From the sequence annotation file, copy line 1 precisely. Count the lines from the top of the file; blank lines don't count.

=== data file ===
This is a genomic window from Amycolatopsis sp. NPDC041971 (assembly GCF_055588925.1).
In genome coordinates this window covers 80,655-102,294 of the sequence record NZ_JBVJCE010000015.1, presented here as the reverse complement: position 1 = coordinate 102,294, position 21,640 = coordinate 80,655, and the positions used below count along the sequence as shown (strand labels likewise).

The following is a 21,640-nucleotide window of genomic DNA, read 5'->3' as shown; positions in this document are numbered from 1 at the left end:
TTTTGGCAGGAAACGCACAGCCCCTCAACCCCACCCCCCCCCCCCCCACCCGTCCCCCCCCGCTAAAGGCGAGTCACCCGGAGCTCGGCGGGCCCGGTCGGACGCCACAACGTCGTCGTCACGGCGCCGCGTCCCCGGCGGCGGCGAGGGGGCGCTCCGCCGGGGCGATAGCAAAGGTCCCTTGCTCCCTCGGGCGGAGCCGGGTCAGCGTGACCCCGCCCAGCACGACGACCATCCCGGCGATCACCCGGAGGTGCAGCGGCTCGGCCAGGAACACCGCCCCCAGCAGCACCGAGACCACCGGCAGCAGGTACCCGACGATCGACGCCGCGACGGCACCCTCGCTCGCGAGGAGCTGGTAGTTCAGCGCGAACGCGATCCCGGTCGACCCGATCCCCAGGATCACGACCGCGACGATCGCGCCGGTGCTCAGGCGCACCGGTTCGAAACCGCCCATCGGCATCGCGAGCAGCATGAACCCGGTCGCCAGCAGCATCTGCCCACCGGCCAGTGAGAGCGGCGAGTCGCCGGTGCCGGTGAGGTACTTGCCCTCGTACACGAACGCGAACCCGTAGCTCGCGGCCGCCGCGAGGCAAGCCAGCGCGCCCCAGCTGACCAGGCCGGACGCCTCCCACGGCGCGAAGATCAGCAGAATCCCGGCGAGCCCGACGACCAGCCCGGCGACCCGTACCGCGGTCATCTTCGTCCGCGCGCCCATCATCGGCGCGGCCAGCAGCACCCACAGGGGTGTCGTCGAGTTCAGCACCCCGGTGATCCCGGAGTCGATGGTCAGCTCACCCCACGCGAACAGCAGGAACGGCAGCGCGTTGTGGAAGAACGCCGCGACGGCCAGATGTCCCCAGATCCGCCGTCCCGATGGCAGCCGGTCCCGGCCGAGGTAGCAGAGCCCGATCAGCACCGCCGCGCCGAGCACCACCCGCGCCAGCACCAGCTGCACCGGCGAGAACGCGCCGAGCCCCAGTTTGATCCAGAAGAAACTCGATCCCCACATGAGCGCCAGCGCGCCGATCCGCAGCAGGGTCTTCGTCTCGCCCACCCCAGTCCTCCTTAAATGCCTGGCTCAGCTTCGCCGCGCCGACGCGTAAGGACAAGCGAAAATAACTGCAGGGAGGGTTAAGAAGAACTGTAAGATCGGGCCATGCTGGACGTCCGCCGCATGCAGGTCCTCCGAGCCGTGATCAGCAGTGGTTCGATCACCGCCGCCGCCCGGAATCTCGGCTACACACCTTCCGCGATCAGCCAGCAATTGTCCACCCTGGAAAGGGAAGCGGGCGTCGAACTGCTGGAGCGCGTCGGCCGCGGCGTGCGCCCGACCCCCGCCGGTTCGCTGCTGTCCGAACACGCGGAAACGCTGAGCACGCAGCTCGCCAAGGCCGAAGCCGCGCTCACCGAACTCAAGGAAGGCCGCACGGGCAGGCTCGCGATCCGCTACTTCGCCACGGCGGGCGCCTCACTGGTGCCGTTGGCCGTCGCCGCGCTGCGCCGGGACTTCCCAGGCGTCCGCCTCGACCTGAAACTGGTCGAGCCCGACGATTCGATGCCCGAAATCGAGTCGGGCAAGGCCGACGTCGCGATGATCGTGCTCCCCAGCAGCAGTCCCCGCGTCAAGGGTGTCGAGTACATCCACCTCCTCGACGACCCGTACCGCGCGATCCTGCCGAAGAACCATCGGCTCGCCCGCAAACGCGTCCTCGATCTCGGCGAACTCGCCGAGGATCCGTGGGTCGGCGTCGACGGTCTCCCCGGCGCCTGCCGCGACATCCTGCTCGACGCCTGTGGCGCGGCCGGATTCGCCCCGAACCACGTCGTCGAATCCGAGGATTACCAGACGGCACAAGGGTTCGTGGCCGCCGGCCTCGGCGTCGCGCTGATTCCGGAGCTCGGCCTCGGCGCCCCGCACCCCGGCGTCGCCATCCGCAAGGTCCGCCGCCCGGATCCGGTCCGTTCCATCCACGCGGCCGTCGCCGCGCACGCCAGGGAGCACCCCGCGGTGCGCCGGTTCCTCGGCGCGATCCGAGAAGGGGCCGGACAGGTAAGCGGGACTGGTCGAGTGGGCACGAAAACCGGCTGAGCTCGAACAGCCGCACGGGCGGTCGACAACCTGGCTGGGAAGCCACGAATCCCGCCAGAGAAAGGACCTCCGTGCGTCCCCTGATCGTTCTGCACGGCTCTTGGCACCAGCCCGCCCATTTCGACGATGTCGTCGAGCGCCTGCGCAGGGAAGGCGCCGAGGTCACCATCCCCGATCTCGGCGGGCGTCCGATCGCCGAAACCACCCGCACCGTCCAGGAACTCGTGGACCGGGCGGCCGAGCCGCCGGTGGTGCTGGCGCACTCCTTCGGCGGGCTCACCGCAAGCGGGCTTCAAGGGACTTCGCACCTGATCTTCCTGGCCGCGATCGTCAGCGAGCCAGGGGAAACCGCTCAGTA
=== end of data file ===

This is a genomic window from Amycolatopsis sp. NPDC041971 (assembly GCF_055588925.1).